The Vatican has called on Catholic politicians and lay people to be guided by their moral convictions when making political decisions, particularly on matters of life and human dignity.
Australian Catholic Bishops’ Conference President, Archbishop Francis Carroll said the call was made in a Doctrinal Note issued to bishops worldwide by Cardinal Joseph Ratzinger, Prefect of the Congregation for the Doctrine of the Faith.
The note also reasserted the right and the duty of Catholics to have a legitimate role in public debate and emphasised they were not to divorce their political and moral life.
Cardinal Ratzinger said the note was deemed necessary because of some ambiguous positions and questionable opinions among Catholics on the relationship between ethics and politics.
“The Church recognises that while democracy is the best expression of the direct participation of citizens in political choices, it succeeds only to the extent that it is based on a correct understanding of the human person,” the note said.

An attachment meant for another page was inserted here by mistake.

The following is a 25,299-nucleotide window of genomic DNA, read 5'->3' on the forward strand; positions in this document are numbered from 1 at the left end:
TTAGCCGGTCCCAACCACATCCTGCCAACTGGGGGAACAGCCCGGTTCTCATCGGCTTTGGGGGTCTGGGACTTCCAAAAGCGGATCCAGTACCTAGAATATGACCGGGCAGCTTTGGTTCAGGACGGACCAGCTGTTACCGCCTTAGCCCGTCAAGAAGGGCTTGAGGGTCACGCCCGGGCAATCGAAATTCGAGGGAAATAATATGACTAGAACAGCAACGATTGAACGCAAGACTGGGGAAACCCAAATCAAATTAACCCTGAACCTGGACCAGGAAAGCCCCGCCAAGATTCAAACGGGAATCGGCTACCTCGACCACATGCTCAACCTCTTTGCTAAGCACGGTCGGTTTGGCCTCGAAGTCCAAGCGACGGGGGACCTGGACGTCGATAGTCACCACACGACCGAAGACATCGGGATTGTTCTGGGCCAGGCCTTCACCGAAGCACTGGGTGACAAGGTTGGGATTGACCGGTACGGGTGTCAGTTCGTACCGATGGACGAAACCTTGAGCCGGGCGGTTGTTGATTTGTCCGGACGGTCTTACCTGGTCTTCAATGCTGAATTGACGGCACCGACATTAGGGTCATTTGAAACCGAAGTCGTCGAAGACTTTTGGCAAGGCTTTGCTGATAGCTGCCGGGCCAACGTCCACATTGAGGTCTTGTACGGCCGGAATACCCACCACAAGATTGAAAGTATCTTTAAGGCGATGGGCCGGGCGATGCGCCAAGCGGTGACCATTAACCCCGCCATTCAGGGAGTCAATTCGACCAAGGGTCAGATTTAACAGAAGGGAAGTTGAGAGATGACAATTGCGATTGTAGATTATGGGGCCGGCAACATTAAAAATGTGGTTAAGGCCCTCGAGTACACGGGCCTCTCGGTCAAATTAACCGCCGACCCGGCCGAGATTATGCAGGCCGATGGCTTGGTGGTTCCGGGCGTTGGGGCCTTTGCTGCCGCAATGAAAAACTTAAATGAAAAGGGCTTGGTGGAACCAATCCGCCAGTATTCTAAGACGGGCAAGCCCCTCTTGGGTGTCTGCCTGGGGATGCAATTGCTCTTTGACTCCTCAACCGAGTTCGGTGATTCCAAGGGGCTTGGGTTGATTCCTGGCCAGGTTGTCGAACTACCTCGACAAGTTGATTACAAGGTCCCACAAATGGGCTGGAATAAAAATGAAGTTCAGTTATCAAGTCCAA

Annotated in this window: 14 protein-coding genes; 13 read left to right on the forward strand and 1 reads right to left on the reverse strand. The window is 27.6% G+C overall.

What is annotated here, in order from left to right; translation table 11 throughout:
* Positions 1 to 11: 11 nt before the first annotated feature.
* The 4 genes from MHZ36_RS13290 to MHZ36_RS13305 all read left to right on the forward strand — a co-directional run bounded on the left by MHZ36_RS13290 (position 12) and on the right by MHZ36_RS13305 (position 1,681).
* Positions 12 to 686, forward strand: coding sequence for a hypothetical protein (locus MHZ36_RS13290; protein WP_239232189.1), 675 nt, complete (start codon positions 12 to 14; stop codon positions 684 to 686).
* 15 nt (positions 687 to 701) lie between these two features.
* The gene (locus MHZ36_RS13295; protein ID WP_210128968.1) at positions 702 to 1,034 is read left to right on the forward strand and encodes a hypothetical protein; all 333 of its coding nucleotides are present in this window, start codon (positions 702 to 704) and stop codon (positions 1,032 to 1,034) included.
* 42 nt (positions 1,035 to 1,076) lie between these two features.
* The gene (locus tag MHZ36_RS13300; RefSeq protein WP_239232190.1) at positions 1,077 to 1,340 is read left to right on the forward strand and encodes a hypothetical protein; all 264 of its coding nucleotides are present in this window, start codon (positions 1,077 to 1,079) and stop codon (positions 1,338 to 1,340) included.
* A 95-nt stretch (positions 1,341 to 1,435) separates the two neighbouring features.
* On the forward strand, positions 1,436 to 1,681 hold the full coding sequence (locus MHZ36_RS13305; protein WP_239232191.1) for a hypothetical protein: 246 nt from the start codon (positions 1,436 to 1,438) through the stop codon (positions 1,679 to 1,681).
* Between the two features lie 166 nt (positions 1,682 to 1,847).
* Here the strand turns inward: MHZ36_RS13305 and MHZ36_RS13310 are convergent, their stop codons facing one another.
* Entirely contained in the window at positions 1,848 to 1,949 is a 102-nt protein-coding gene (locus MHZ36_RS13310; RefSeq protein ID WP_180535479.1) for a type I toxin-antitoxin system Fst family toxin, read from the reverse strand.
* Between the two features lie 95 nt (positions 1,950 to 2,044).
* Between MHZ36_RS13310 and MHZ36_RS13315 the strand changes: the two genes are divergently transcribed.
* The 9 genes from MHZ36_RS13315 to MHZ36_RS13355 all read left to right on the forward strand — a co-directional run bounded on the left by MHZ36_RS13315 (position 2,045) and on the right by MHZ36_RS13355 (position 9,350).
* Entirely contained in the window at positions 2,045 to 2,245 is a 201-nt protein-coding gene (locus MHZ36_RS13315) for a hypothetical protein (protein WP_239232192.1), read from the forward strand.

Scientific advances had led to difficult ethical considerations and in some cases laws were proposed which attacked human life.
“Catholics, in this difficult situation, have the right and the duty to recall society to a deeper understanding of human life and to the responsibility of everyone in this regard,” it said.
“This is the case with laws concerning abortion and euthanasia. Such laws must defend the basic right to life from conception to natural death.
“In the same way, it is necessary to recall the duty to respect and protect the rights of the human embryo.”
Marriage and the family also needed to be safeguarded, religious freedom protected, and violence and terrorism rejected, it said.
Archbishop Carroll welcomed the note, saying it sought not to impose any single view on complex matters, but to restate established Church teaching and highlight the need for Christians to integrate faith and life.
“At a time when the world faces increasing uncertainty on so many fronts, this note offers Christians soundly based guidance to help them make decisions in the interests of human life and the common good,” he said.
Issued by the Media Office of the Australian Catholic Bishops Conference